Before the introduction of the cage crinoline in 1856, women typically wore multiple layers of petticoats. The petticoat layers (sometimes as many as 6!) not only shaped the skirt into a fashionable bell-shape, but also provided warmth. During the mid-19th century, petticoats of wool, silk or cotton might be quilted in designs ranging from a simple grid to elaborate scrolls and floral patterns.
A quilted petticoat could serve a number of purposes besides warmth - it could reduce the number of total petticoats, due to the bulk provided by the quilting and if worn with the intention of being visible, say with a lifted skirt or an open wrapper, provided a place for a lady to show off her needlework skills and her husband's ability to provide her with the leisure to produce such fancywork.
I was fortunate enough to purchase a beautiful silk quilted petticoat at an estate auction and I thought I would share some of it's less obvious details.
Here's the petticoat:
And here's a detail shot of the fancy silk outer fabric:
Turning the petticoat inside out shows the quilting much more clearly. The quilting is done by hand, with a dense diamond pattern from approximately from the knee level down and in diagonal strips up to the waist.
The inner fabric is a dense brown cotton with a very thin layer of wool wadding.
The waist band is cotton with a single button closure; the petticoat has been simply gathered into the waist band.
An interesting technique was used to create additional fullness at the back of the petticoat, without adding additional bulk at the waist - by removing four gores from the quilted fabric, then sewing the resulting raw edges together and finishing with an overcast stitch.
The photo below shows that three different colors of thread were used: one for the quilting, one for closing the seam and yet another for the overcast stitching.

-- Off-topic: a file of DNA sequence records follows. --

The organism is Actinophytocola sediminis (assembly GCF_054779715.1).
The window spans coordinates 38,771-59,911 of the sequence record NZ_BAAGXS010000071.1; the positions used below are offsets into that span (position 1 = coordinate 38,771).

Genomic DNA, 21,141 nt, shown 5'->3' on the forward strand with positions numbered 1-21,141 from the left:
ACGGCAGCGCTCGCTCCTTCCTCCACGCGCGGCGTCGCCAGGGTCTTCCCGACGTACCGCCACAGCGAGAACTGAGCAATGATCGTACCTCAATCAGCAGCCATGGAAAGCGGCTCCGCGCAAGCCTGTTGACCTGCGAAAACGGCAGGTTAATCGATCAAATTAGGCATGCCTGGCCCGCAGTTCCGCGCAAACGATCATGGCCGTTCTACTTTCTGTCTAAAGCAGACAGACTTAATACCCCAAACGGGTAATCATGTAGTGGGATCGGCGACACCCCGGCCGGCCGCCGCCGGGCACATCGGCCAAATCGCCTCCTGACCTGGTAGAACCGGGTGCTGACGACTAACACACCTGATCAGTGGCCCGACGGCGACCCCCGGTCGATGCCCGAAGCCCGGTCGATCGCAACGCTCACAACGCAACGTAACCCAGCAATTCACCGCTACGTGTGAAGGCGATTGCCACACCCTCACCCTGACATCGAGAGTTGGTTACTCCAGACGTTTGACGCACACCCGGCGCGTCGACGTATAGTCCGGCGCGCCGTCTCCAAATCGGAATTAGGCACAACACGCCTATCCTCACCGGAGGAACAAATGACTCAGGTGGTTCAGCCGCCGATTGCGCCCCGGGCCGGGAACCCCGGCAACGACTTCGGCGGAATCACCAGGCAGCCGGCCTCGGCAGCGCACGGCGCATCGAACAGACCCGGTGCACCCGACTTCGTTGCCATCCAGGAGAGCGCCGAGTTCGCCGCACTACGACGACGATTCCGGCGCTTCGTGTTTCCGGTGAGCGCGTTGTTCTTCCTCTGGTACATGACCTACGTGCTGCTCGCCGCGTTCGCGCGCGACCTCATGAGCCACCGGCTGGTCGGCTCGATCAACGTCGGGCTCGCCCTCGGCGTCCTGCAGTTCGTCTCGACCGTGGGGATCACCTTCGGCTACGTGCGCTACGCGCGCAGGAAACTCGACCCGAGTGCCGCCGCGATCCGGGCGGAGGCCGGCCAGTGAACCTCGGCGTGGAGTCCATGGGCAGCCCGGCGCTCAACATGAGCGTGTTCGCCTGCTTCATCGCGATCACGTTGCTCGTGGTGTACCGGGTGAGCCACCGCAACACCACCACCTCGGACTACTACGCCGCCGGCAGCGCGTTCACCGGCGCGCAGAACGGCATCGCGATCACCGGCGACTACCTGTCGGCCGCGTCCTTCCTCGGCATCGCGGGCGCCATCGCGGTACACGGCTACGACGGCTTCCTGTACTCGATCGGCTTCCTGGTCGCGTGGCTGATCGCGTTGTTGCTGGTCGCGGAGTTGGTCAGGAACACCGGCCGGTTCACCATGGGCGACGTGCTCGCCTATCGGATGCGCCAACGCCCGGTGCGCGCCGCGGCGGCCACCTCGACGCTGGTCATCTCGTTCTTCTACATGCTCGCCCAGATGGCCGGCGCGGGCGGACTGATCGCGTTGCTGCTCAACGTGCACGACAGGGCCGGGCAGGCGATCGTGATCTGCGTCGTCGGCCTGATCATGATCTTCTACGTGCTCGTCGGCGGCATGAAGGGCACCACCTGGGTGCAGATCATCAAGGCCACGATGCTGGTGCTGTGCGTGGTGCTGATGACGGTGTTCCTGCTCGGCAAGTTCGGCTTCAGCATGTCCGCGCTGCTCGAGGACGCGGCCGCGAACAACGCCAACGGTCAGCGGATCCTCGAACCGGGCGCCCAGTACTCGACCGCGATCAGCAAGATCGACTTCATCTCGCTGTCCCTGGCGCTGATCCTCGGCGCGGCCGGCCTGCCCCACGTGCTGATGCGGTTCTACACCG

The petticoat also shows evidence of a period repair: here's the patch on the inside:
And here's a couple shots showing the exterior repair, note the careful matching of the fabric for the patch:
The hem treatment consists of the quilted layers being turned to the inside and the application wool braid tape.
Clothing was frequently "remade" in the 19th century, after all, fabric was relatively expensive and labor was cheap!
Godey's Lady's book gave the following advice in February 1862:
"Another good use to which to put an old dress is, by altering the body and sleeves, to adapt it for a petticoat. It is well, however, not to be in a hurry to do this. Two mothers had each a good black satin dress; in the course of time they became, as unfortunately all dresses will, too shabby or too old-fashioned for their wearers' use. One mother picked hers to pieces, washed and ironed it, and made from it two handsome-looking mantles for her daughters. The other adapted hers for a petticoat, and spent five-and-twenty shillings in the purchase of new mantles for her two daughters. The mantles made of the old material were far the best-looking, and most serviceable. Now, five shillings would have bought a petticoat; and thus the saving of twenty shillings might have been made for the pocket of the husband."
This petticoat shows signs that it may very well have been remade; the inner fabric shows distinct fold marks and fading.
Hidden in the fullness at the back of the petticoat is a panel of fabric that has been pieced of over a dozen small pieces of silk, with minimal matching of the pattern.
In fact, there is one area, approximately 8" x 2", that consists of six individual scraps all pieced together!
Examining this original garment has been a great learning experience - it appears so simple and straightforward on the surface, but it really has a number of hidden details that have enriched my knowledge of period clothing.
Having said that, I don't space to either display or store it properly. So I am reluctantly offering for purchase here. I hope it finds a new home where it will be treasured.